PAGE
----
There is something affectionately called the CSI Effect where the idea is that as time has gone on and technology has increased, juries have demanded more evidence to put forward a conviction. It's called the CSI Effect since some theorists blame it on television programs about cops and detectives. On one hand it means a jury will demand more, on the other there has been cases (of certain types in particular) where a jury will place strong emphasis on say DNA evidence for no real good reason. One case had a person behind bars for around 10 years because the judge disallowed a DNA test on appeal.

Still, forensics is under more and more scrutiny as it is, so I think it would take a bit more of a cultural and legal precedent shift to get this happening for most crimes.



posted on Sep, 21 2013 @ 06:26 AM
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in a word..

yes..

all smart phones are able to do this ..



posted on Sep, 21 2013 @ 09:11 AM
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NthOther
How does it remember the algorithm? If the algorithm is basically a form of encryption... well, then it can be decrypted.

You don't need to store the whole fingerprint to identify a person. If another fingerprint is processed with the same algorithm and the results match, then it's you. It's like digital signature. So the notion that fingerprints are not stored as raw data does not make any difference with respect to identification.



posted on Sep, 21 2013 @ 09:14 AM
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reply to post by Domo1
 


Uhhhh. What do you think? Its a no brainer and has nothing to do with the safety of your phone or your identity. There is an NSA-Ai System in Utah that needs to be filled.

No mystery.



posted on Sep, 21 2013 @ 09:33 AM
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reply to post by NthOther
 


That is exactly what I wonder all the time, newer generations has been targeted from birth to accept a totalitarian grab of anything that under the constitution is call privacy.

And is no need for laws or bills to force the people to do it, is been done very willingly under the umbrella of new gadgets, toys and technological advances.

This is any corporate dictatorship wet dreams come true, making money from your privacy with data mining while taking away any privacy you think you have this days.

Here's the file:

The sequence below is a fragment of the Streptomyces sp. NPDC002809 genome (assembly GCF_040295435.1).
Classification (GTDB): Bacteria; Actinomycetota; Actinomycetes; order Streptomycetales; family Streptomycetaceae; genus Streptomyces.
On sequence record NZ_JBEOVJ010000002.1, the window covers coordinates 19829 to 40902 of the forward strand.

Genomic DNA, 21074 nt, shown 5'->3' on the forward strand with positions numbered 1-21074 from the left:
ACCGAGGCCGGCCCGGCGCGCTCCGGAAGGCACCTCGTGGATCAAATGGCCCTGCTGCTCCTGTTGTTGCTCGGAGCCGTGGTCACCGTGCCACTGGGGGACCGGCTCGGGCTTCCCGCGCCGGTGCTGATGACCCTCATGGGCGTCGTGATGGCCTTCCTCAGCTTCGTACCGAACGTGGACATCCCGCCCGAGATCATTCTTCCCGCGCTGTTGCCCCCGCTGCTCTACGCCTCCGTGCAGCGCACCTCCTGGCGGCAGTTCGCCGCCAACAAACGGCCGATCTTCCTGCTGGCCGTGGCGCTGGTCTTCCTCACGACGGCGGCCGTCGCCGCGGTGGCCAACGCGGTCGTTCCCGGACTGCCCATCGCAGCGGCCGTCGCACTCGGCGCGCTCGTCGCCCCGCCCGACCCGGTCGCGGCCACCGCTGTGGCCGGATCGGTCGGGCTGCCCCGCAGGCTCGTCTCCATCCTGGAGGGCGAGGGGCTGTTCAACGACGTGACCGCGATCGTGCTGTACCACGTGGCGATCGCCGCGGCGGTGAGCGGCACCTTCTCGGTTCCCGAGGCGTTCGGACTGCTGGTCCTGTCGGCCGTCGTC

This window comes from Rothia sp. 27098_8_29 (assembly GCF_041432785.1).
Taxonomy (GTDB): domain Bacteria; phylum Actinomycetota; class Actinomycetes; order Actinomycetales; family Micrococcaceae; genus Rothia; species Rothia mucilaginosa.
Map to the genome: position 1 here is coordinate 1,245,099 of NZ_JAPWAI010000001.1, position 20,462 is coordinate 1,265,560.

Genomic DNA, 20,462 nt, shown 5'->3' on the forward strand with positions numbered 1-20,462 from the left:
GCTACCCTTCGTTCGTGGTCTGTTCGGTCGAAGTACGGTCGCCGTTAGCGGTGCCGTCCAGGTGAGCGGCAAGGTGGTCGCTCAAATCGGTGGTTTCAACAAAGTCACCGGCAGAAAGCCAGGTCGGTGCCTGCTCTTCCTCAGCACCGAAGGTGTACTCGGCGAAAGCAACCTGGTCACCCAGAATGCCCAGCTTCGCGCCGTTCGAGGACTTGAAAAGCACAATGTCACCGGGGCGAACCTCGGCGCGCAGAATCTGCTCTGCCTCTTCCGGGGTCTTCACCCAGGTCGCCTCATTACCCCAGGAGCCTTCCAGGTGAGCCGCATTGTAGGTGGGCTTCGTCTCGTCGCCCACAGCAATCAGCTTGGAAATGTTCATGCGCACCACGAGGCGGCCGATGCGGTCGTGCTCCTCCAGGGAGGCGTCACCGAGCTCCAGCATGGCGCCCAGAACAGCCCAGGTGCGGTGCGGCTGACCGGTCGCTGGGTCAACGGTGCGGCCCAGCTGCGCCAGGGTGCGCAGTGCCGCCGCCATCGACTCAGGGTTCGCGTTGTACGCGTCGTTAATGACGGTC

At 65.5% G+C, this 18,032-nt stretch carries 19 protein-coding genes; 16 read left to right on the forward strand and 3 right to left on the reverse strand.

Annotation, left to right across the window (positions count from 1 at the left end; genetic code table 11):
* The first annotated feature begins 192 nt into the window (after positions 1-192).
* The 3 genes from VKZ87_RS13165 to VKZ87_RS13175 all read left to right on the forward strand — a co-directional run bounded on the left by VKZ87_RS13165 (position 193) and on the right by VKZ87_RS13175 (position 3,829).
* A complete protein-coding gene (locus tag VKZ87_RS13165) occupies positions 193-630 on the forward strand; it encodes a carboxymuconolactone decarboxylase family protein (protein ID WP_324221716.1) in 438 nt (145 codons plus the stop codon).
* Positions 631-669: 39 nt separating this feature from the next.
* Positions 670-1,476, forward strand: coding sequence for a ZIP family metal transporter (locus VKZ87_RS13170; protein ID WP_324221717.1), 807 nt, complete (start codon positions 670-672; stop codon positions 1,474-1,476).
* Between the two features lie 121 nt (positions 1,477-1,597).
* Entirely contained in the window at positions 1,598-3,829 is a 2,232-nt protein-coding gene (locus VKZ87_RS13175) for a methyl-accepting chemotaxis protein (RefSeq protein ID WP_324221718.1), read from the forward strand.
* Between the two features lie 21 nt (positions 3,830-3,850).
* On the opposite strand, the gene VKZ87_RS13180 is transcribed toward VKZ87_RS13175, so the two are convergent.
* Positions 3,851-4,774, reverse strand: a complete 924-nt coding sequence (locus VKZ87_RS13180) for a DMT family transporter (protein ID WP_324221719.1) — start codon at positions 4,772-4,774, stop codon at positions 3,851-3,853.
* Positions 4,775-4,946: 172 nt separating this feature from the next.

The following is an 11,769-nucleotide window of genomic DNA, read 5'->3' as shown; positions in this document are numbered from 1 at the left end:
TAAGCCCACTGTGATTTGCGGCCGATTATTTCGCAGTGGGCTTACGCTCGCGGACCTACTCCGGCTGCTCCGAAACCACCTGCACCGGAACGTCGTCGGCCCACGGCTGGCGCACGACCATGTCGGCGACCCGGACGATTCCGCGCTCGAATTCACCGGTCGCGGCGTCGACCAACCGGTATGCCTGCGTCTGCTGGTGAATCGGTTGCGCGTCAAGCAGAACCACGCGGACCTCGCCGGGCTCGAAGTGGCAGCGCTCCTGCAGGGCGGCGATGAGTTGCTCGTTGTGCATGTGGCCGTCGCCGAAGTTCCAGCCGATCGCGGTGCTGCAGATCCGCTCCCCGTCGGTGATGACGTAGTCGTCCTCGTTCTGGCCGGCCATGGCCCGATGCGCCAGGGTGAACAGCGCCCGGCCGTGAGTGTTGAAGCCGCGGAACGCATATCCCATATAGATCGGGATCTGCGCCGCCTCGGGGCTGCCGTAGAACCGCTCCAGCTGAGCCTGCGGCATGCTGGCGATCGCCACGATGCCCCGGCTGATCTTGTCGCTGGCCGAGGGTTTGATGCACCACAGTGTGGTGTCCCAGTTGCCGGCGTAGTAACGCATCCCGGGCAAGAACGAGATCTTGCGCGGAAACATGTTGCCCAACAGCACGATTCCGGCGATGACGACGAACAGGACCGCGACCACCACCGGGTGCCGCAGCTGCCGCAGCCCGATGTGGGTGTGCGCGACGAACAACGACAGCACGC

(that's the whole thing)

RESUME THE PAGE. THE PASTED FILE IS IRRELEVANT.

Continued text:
posted on Sep, 21 2013 @ 09:35 AM
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reply to post by Domo1
 


I don't think it is a huge deal. For almost any job I have ever applied for I had to have a background check, including finger prints. So, they already have them. As long as I do not commit a crime, it is not a big deal. I am not a criminal and do not commit crimes, so it is not a big deal. I have nothing to hide. I am a hard working law abiding citizen who is really boring. They can have 20 of my fingerprints and all of toe prints too, if they want them.

Why would the FBI commit personnel and time and money gathering fingerprints of the users of I-phone?

What are they collecting them for?

Why would they want them?

Answer those questions and I may feel differently.



posted on Sep, 21 2013 @ 09:39 AM
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I don't think the question is do they read it....but how often.
2nd line



posted on Sep, 21 2013 @ 09:51 AM
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Well I found out some downfalls when it comes to the new fingerprinting technology and something people here has not even considered, actually no even me.


In everyday life, things are even worst. You usually use your hands for different tasks and you usually touch different types of materials. Small portions of the objects you touch accumulate on the skin of your finger. When you touch the fingerprint sensor, you deposit these material on its surface. Additionally, your skin produces sweat (a combination of water and different types of salts) and the sebum (a oily/waxy substance our body produces). When you touch the surface of a fingerprint sensor, the mix of the sweat, sebum and any substance accumulate during your daily activities become a killer combination for the sensor surface that speeds up the destruction of its surface… If you search for the specifications of a CMOS fingerprint device, you will find a number representing the lifetime of a device. That number is expressed in number of touches (before it completely dies). That number is provided in ideal conditions of usage and in a normal operating environment of temperature and humidity. But remember where you normally use your iPhone. You keep it in your “dirty” pockets, you leave it on different surfaces, and in humid and hot or cold and dry environments. Sometimes water drops on it or you forget it in your car under the sun. All these factors stress the working conditions of the sensor surface and contribute to speeding up its decay process.


So it seems that the new fingerprinting technology in this case the I phone 5s could indeed no be so reliable or good as been promised.

An in-depth look at fingerprint sensor technology amid ‘iPhone 5S’ rumors

9to5mac.com...



posted on Sep, 21 2013 @ 10:08 AM
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NIce Kitty ... Domo ..... If you think about it if they can get your thumb print off the glass screen covering then why couldn't they also get the rest of your prints one at a time; stored in your phone by a spy app? And remember the third party rule in privacy ..... if a third party (company) has it ... anyone with clearance or access has it too .... ...

and even if you opt out the phone still a capabilities to do it... doesn't mean they still do not do it if you learn anything from history .....